The Wheel of Fortune is one of the more mysterious tarot cards but its also one of my favorites because it is an aperture into some of the major cultural influences that went into creating the Tarot. Based on a popular medieval homily, the story of the Wheel of Fortune was often told by clergymen to shame wealthy nobles into giving more money and patronage to the Church-but it was oft repeated by those at a financial disadvantage in recognition that gold is not something that travels well on a hearse and at some point anyone’s luck will run out. The basic idea of the wheel of fortune is that fate or fortune is an ever turning wheel. One day you may be at the bottom-feeling crushed by the weight of inescapable necessity but the next day your fortune may start to ascend while someone else’s begin to fall.
The main image of the Wheel of Fortune is of course the Wheel istself. I often think of this as the Wheel of Ezekiel in part because mages have long associated the Wheel of Ezekiel with the astrological wheel and the 12 signs of the Zodiac. Speaking of the zodiac…who are those creatures in the four corners of the card? They are the four fixed signs of the zodiac: Aquarius, Taurus, Leo, and Scorpio-symbolizing the solid foundation upon which the wheel rotates. A jackal shaped character lurks around the wheel in the RWS card invoking the Egyptian God of the Dead Anubis-reminding us that the most fundamental cycle is that of life itself and that at some point death comes calling for all of us.
In Divination I have been taught four distinct ways to interpret this card:
1.) In its upright position the Wheel of Fortune can indicate luck coming into your life, abundance flowing more freely, stuck or blocked situations starting to get unstuck with an open road and favor (fortune) on your side.
2.) In a reversed position the card indicates a loss of luck or fortune, a difficult obstacle that will require more than luck to transcend.
3.) Reversed the Wheel of Fortune may also be read as a reminder to the querant to be less fatalistic and more proactive in their choices.
4.) Timing-when looking at ritual work and whether or not ritual work will assist a client in addressing their situation if I pull the Wheel of Fortune card it tells me that the situation cannot be rushed-that there are larger forces at work-and often that at this time ritual work will have a less potent impact on the entire situation.
The Wheel of Fortune also allows us to consider the role of fate as opposed to free will—something many professional oracles are interested in-mostly because we get clients who are afraid of getting a “bad” reading. These fears are totally understandable-but its important to realize that divination makes no sense if your fundamental philosophy is one of fate without any free will. My favorite quote on this comes from an unlikely, non-magical source, Alexis de Tocqueville who said in his classic work Democracy in America,“Providence has not created mankind entirely independent or entirely free. It is true that around every man a fatal circle is traced beyond which he cannot pass; but within the wide verge of that circle he is powerful and free;”
To me, this is a beautiful and simple way of describing the dance between free will and fate that takes place in all of our lives. The Wheel of Fortune is a card that invokes the role of fate/necessity/providence-luck and unalterable circumstances do play a part in our lives they are not the end all be all, and we have many opportunities to make better and worse choices for ourselves. Of course as an intuitive reader and ritualist I am all about assessing the most likely outcome and then working with the forces of prayer, nature, and spirit to make those likely outcomes work for my client’s benefit and welfare!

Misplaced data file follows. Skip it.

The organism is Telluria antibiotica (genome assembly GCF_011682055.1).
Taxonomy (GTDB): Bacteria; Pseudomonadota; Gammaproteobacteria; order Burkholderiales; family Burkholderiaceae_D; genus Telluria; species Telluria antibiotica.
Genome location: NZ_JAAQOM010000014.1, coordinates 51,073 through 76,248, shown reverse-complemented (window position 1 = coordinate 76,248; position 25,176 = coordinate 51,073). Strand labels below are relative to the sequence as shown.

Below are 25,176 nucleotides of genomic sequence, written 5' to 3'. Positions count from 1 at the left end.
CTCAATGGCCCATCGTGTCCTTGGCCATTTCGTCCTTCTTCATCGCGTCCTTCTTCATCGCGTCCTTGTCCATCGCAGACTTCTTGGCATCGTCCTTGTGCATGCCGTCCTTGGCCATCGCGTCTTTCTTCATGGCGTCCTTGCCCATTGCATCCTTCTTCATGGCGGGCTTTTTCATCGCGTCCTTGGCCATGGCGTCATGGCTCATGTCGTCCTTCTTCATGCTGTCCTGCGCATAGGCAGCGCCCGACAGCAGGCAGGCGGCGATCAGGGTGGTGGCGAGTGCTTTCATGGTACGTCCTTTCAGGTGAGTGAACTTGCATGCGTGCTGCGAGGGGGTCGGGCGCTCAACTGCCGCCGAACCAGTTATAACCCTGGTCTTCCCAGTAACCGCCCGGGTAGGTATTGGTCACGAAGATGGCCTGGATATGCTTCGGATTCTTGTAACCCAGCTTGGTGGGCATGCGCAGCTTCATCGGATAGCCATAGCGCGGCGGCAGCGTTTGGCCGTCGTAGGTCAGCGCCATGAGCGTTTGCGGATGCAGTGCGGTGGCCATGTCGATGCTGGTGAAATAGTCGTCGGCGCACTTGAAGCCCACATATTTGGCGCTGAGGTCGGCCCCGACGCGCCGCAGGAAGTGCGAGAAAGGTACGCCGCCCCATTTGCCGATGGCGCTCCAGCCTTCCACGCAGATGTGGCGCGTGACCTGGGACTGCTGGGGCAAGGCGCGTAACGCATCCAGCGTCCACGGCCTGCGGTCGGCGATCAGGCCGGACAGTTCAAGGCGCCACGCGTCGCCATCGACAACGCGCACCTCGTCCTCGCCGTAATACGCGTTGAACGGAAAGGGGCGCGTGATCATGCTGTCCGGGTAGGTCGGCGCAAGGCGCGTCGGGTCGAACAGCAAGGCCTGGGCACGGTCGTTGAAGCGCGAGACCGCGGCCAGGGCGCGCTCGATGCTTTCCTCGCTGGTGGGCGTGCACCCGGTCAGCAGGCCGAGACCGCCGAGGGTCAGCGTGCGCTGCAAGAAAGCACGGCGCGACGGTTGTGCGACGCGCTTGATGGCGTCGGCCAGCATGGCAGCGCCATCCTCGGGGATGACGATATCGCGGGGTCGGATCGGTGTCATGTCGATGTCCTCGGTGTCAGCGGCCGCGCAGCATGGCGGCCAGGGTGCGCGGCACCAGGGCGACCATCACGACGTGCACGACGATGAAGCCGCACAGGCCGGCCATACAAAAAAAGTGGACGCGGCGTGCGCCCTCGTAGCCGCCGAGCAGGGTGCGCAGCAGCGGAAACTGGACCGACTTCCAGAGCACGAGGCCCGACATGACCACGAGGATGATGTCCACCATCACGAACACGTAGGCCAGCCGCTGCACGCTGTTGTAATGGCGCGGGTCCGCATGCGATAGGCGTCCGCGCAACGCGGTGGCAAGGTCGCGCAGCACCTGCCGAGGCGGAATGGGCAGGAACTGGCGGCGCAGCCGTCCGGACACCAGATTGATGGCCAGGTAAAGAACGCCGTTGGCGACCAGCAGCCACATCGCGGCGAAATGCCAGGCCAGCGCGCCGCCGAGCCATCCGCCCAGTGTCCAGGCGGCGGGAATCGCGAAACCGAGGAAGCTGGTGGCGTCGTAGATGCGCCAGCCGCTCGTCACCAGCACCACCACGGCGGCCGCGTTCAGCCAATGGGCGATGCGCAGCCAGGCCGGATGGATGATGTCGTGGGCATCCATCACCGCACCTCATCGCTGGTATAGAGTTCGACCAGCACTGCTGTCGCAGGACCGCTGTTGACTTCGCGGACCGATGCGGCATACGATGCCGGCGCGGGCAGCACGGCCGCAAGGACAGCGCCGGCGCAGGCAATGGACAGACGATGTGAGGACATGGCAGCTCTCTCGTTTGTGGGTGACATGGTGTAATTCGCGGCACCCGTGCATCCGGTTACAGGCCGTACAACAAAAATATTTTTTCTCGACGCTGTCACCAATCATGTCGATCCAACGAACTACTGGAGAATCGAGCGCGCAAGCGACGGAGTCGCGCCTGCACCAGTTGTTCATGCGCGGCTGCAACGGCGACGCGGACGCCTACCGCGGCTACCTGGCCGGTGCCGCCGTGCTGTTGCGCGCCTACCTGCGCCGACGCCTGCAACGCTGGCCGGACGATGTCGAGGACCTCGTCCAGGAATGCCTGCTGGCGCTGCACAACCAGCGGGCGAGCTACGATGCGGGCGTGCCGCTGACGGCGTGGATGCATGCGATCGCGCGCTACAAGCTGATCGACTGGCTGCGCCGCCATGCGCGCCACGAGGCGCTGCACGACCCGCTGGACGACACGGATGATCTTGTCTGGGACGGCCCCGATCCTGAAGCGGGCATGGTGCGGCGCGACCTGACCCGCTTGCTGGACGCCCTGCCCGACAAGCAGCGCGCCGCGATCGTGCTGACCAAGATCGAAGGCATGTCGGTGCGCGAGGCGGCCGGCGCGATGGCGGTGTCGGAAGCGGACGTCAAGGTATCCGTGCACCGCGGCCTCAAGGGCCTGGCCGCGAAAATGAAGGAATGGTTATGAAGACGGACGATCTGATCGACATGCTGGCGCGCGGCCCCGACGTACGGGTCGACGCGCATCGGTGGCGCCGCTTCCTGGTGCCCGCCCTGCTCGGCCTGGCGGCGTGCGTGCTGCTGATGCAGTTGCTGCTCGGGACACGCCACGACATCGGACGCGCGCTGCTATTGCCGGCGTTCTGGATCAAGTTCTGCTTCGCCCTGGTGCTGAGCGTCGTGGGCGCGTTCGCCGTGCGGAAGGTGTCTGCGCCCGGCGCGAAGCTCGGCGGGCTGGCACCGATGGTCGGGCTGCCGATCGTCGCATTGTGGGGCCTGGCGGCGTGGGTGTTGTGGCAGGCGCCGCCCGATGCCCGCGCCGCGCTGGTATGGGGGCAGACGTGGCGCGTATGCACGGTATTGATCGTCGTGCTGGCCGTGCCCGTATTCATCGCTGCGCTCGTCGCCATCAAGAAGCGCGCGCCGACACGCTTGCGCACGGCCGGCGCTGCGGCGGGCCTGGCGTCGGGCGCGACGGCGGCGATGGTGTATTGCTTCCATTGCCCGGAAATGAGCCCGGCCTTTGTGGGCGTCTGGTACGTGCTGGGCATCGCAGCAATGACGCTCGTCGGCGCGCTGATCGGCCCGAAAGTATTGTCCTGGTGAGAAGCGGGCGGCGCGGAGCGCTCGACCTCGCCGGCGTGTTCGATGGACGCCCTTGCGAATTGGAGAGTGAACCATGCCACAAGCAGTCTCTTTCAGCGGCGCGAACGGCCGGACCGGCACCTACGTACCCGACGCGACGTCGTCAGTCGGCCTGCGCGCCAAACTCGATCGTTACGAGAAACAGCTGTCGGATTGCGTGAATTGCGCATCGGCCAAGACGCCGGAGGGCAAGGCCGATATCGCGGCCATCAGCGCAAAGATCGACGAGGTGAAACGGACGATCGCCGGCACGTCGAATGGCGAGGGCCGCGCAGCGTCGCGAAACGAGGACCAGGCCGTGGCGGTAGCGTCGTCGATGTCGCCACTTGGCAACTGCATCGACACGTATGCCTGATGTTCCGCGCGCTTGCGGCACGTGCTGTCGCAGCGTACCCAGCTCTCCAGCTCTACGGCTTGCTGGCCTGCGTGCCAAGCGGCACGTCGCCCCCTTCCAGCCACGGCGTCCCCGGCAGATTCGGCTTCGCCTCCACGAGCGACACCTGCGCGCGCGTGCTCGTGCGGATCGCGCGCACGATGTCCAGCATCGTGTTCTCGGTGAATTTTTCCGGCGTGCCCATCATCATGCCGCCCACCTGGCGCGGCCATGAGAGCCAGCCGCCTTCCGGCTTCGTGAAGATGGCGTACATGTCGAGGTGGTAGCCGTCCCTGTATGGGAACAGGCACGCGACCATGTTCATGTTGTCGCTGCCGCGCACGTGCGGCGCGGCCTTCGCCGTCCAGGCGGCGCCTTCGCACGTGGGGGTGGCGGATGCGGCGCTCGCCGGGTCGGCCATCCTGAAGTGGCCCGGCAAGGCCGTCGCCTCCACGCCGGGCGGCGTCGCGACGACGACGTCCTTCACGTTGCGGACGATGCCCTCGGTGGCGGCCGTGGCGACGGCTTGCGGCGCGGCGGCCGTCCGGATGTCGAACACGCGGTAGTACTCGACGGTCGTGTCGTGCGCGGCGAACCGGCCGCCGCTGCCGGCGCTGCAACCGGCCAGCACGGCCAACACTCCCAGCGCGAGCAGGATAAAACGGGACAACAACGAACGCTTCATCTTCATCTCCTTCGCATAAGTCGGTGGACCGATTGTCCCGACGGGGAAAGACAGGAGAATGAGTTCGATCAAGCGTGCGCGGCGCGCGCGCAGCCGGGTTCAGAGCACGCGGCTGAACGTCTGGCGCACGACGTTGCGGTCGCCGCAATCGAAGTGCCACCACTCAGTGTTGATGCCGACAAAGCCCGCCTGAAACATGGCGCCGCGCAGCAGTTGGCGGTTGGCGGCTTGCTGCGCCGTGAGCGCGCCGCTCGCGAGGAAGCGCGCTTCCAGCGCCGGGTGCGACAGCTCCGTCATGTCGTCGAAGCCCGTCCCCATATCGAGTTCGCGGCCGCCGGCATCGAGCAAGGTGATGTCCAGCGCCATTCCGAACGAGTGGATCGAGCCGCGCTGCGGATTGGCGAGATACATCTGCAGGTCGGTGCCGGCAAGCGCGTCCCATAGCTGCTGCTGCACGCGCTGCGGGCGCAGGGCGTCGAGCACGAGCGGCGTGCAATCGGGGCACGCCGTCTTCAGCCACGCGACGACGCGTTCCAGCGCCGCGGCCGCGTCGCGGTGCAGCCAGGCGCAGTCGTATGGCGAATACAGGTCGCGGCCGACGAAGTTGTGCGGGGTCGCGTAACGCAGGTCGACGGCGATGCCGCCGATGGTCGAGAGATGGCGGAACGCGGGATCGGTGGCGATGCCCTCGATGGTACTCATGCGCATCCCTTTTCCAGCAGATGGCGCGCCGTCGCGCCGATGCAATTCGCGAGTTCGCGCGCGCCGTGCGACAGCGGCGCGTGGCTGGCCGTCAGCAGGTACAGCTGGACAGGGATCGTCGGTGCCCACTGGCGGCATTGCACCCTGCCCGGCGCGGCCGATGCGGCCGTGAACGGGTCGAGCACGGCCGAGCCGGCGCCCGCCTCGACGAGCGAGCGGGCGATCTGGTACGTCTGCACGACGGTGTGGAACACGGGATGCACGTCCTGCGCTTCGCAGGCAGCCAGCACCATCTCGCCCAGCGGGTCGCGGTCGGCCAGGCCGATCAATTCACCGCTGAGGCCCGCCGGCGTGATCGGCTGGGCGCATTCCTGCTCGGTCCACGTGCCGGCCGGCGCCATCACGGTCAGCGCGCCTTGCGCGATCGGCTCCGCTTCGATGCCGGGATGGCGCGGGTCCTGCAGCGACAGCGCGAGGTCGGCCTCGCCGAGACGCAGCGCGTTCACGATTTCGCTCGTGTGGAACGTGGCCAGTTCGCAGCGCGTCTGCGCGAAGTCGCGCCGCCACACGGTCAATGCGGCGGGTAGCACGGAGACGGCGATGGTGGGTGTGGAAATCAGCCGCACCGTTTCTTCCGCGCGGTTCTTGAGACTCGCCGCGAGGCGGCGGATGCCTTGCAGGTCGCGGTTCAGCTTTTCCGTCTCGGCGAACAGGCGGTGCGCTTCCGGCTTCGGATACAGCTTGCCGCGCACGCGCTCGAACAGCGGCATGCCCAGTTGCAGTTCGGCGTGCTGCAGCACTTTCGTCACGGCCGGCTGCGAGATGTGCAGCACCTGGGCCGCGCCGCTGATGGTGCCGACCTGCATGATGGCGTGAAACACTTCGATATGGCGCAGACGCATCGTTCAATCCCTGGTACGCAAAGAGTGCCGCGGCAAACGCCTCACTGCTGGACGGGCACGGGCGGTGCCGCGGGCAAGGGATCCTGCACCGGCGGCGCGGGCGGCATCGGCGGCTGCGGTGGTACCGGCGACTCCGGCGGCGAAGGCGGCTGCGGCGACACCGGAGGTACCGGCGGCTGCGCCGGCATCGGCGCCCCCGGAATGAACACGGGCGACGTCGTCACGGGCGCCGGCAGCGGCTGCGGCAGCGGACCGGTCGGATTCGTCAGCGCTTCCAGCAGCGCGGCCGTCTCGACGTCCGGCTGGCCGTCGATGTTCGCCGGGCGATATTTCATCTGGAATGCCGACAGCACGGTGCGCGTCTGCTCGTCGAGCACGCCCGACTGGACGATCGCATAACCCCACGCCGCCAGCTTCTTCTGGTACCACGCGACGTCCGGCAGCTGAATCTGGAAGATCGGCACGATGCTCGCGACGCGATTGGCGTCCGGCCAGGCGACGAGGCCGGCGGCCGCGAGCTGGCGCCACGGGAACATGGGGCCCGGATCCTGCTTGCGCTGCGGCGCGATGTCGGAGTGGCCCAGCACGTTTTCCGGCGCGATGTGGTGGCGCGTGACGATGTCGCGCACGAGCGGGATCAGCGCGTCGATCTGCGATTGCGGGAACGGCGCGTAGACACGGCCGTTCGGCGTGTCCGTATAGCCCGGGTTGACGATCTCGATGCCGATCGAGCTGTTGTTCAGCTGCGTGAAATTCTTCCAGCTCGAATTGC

Get familiar with the Wheel of Fortune by taking action and considering the questions below. As always feel free to share your answer(s) in the comments section!
1.) Luck is…give yourself permission to riff here-do you believe in luck? Think its a sham? Think its for other people? A convenient excuse? What is luck to you? Do you think you are lucky or unlucky? Why?
2.) Now pan out—think about the great ancient civilizations: The Persian Empire, Greece, Rome, China and India—fortunes wax and wane for countries and empires just as they do in our own lives-how does this make you feel?
3.) Are you a fatalist? Do you assign fate or the vagaries of fortune a large or total influence over your life? Do you feel like you do what you do because you are “fated” to do it that way? Imagine Free Will or make it even more straightforward-imagine Personal Freedom. What does it look like? Taste like? Feel like? What would your life be like if you had a little more freedom and a little less fatedness? You might want to invite freedom into your close circle of friends, make it your dance partner, spend some time with it.
4.) BONUS for the fairytale addicts: one of my personal favorite images with this card is of course the story of Sleeping Beauty. Princess Aurora pricks her finger on the spinning wheel and the curse of the 13th fairy is activated—it was decreed on the little princess’ birthday and 16 years later fate goes into effect despite her parents’ best efforts of burning all the spinning wheels in the kingdom. But a loophole has been created in the curse-in the Disney film its created by the good fairies but in the older tellings of Sleeping Beauty the opportunity for the curse to be broken arises from Aurora’s own innate goodness and the way she has chosen to live her life. In this story we have a clear example of one person’s free will posing a direct challenge (and eventually overcoming their fate). So…what does the story of Sleeping Beauty say about the Wheel of Fortune card to you?